The SCSI error-recovery process handles different issues depending on whether the SCSI device is in initiator mode or target mode. If the device is in initiator mode, the error-recovery process varies depending on whether or not the device is supporting command queuing.
If an error such as a check condition or hardware failure occurs, transactions queued within the SCSI adapter device driver are terminated abnormally with iodone calls. The transaction active during the error is returned with the sc_buf.bufstruct.b_error field set to EIO. Other transactions in the queue are returned with the sc_buf.bufstruct.b_error field set to ENXIO. The SCSI device driver should process or recover the condition, rerunning any mode selects or device reservations to recover from this condition properly. After this recovery, it should reschedule the transaction that had the error. In many cases, the SCSI device driver only needs to retry the unsuccessful operation.
The SCSI adapter device driver should never retry a SCSI command on error after the command has successfully been given to the adapter. The consequences for retrying a SCSI command at this point range from minimal to catastrophic, depending upon the type of device. Commands for certain devices cannot be retried immediately after a failure (for example, tapes and other sequential access devices). If such an error occurs, the failed command returns an appropriate error status with an iodone call to the SCSI device driver for error recovery. Only the SCSI device driver that originally issued the command knows if the command can be retried on the device. The SCSI adapter device driver must only retry commands that were never successfully transferred to the adapter. In this case, if retries are successful, the sc_buf status should not reflect an error. However, the SCSI adapter device driver should perform error logging on the retried condition.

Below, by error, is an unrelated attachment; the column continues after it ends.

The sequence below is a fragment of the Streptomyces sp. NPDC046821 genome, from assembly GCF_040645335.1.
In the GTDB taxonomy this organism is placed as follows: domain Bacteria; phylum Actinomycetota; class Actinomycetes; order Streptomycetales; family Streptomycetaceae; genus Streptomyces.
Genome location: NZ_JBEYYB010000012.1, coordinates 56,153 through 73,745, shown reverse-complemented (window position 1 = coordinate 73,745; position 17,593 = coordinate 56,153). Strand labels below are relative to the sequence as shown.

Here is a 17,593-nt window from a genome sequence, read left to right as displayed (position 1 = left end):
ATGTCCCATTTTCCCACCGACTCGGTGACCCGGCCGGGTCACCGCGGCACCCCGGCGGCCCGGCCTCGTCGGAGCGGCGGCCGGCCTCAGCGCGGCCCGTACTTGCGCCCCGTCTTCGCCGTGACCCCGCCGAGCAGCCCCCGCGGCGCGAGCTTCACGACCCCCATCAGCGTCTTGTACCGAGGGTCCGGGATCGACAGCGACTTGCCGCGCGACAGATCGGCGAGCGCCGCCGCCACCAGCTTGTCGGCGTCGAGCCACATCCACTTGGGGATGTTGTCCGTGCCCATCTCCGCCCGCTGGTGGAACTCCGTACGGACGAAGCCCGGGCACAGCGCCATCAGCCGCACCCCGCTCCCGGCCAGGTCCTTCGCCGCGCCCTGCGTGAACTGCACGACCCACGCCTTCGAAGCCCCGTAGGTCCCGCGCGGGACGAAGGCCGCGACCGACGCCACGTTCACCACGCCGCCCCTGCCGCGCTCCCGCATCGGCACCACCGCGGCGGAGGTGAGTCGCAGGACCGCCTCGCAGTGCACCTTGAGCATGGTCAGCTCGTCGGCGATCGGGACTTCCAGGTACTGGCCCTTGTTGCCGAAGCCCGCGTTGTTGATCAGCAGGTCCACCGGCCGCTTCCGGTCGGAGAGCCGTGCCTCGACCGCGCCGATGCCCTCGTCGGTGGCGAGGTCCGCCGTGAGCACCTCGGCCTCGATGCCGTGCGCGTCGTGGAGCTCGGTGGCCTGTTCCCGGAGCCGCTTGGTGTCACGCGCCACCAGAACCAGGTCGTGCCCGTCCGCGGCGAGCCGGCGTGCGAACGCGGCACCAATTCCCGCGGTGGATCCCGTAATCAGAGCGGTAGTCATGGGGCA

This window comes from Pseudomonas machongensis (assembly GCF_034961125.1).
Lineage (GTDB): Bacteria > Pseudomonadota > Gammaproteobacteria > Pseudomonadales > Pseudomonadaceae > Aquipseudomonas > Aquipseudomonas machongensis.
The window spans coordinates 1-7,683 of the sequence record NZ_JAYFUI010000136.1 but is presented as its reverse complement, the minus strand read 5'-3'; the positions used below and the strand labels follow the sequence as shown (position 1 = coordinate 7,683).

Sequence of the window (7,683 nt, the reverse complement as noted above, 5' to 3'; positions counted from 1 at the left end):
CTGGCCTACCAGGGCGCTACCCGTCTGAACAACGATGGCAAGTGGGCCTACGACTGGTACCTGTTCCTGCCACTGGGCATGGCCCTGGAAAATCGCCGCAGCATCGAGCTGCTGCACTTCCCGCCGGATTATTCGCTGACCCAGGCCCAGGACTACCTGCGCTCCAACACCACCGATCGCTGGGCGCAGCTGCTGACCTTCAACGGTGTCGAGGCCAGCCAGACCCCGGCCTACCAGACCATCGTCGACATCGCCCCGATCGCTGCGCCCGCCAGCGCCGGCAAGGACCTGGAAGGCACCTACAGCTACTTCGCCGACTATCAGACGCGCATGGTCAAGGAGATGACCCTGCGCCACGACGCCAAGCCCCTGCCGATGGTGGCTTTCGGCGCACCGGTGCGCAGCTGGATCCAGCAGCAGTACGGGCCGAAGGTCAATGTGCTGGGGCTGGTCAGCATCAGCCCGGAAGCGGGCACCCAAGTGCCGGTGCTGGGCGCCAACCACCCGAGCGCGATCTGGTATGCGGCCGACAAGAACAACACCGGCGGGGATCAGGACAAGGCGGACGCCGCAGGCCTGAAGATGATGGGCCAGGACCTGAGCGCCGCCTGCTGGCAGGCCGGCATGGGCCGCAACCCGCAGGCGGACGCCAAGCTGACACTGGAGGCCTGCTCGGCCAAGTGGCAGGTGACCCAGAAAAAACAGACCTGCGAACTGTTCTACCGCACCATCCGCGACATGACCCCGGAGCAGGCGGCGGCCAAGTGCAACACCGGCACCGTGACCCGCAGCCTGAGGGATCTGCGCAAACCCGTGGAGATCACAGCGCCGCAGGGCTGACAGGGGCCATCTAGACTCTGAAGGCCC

The first transaction passed to the SCSI adapter device driver during error recovery must include a special flag. This SC_RESUME flag in the sc_buf.flags field must be set to inform the SCSI adapter device driver that the SCSI device driver has recognized the fatal error and is beginning recovery operations. Any transactions passed to the SCSI adapter device driver, after the fatal error occurs and before the SC_RESUME transaction is issued, should be flushed; that is, returned with an error type of ENXIO through an iodone call.